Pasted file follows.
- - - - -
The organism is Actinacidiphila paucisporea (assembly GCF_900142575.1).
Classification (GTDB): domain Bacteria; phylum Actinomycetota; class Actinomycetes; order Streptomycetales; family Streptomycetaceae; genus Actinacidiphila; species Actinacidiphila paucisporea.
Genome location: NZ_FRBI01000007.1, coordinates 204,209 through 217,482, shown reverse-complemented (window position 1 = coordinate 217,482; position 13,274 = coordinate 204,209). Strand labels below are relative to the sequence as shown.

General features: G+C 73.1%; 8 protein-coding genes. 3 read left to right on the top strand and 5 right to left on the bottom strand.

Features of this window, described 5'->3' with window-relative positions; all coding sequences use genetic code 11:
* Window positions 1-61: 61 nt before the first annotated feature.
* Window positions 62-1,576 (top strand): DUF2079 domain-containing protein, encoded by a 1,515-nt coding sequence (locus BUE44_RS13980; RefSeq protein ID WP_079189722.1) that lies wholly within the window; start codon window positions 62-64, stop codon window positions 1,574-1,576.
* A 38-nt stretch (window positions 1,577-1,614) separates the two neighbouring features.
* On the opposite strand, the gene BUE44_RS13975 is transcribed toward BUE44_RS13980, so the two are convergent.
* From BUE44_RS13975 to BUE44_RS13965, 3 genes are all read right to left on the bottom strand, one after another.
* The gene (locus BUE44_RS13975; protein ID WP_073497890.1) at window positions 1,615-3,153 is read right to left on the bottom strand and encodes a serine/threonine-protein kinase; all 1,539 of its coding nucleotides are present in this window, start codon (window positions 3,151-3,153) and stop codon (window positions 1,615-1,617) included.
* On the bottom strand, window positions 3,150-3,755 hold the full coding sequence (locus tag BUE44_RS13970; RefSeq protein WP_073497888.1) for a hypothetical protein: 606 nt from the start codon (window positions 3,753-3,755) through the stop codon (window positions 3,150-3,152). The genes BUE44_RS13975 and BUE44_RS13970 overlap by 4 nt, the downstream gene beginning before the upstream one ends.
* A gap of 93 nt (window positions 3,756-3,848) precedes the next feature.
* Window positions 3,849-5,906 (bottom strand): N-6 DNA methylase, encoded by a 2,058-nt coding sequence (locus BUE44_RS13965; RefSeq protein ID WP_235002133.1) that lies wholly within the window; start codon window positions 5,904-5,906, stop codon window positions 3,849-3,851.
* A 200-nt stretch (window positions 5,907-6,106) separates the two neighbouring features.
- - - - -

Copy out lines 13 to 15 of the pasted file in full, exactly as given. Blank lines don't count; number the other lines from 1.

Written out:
* A gap of 93 nt (window positions 3,756-3,848) precedes the next feature.
* Window positions 3,849-5,906 (bottom strand): N-6 DNA methylase, encoded by a 2,058-nt coding sequence (locus BUE44_RS13965; RefSeq protein ID WP_235002133.1) that lies wholly within the window; start codon window positions 5,904-5,906, stop codon window positions 3,849-3,851.
* A 200-nt stretch (window positions 5,907-6,106) separates the two neighbouring features.